India is expected to lobby for the end of the Champions Trophy at an International Cricket Council (ICC) meeting in Dubai next week.
The ICC introduced the biennial one-day competition in 1998 to generate income for its development projects, with India scheduled to host the fifth version of the tournament this year.
By eliminating the Champions Trophy, India would seek to play Australia more often.
"We could have Australia for a bilateral at that time, which could make a lot of money, say $50-60 million," said an India cricket board official, speaking to Reuters on condition of anonymity.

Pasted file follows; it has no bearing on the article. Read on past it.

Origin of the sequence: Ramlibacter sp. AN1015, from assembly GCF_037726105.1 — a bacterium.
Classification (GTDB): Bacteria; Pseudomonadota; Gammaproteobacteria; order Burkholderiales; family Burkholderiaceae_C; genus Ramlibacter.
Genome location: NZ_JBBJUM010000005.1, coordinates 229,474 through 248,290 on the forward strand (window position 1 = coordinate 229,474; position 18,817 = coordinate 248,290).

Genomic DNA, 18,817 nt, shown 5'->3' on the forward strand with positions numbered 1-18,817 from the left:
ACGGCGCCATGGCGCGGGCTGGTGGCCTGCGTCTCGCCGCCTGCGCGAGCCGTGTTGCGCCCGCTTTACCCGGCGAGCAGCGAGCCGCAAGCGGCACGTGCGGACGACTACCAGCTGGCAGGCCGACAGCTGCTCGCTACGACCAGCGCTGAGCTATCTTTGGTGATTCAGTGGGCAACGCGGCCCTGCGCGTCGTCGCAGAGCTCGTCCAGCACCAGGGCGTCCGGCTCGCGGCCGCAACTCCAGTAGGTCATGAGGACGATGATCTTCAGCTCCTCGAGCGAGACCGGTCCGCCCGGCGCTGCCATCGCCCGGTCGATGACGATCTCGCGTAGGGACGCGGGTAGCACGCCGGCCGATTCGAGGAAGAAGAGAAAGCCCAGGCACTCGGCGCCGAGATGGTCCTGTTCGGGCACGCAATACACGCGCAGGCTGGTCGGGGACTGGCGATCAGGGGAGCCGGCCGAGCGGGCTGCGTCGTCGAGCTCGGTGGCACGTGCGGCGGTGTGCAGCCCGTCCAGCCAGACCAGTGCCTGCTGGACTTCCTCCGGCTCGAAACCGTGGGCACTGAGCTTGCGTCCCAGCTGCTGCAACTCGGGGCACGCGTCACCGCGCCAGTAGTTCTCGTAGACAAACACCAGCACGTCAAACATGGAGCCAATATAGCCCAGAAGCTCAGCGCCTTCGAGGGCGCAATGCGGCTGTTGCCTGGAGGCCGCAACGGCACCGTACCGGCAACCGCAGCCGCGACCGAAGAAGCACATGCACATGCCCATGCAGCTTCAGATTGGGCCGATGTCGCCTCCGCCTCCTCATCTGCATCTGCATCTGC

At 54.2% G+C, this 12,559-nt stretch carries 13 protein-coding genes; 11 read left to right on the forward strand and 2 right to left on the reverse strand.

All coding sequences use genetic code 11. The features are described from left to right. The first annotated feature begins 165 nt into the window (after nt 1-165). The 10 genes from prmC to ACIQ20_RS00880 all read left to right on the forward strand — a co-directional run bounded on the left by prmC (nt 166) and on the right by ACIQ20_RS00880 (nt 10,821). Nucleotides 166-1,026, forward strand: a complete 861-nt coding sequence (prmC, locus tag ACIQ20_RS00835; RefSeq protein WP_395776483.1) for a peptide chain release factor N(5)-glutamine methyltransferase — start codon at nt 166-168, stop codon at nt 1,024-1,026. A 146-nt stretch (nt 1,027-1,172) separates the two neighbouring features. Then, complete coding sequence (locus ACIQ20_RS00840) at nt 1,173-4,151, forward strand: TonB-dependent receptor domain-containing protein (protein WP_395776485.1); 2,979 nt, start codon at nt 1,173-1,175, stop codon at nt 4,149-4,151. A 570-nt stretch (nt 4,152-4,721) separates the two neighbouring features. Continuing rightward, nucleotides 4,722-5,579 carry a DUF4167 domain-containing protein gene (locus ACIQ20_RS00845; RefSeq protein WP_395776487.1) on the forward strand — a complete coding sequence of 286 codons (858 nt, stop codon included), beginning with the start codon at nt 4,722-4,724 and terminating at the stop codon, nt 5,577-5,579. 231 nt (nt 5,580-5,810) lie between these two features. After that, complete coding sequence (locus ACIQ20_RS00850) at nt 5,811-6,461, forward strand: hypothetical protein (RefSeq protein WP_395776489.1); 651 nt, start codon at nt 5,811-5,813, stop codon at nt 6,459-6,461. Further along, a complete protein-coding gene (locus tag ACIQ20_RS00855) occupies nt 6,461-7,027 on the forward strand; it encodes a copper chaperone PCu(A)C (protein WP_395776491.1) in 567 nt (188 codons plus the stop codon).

"Therefore, why have the Champions Trophy?"
The tournament is the brainchild of former ICC and Indian board chief Jagmohan Dalmiya.
"I think other countries may have a similar thinking. This will find a sympathetic ear," said the official after attending a meeting of the Asian Cricket Council.
He said India has already completed the schedule for 20 one-day internationals over the next four years with Australia and was discussing a similar arrangement with England and Pakistan.
"If we stick to the ICC's Future Tour Programme, we go to Australia only in 2011. By entering into a bilateral agreement we play them more frequently.
"Why should a host use up valuable, income-earning playing time for the Champions Trophy, where all the money goes to the ICC?"
The anonymous official said having the Champions Trophy every two years was also diluting the primacy of the World Cup.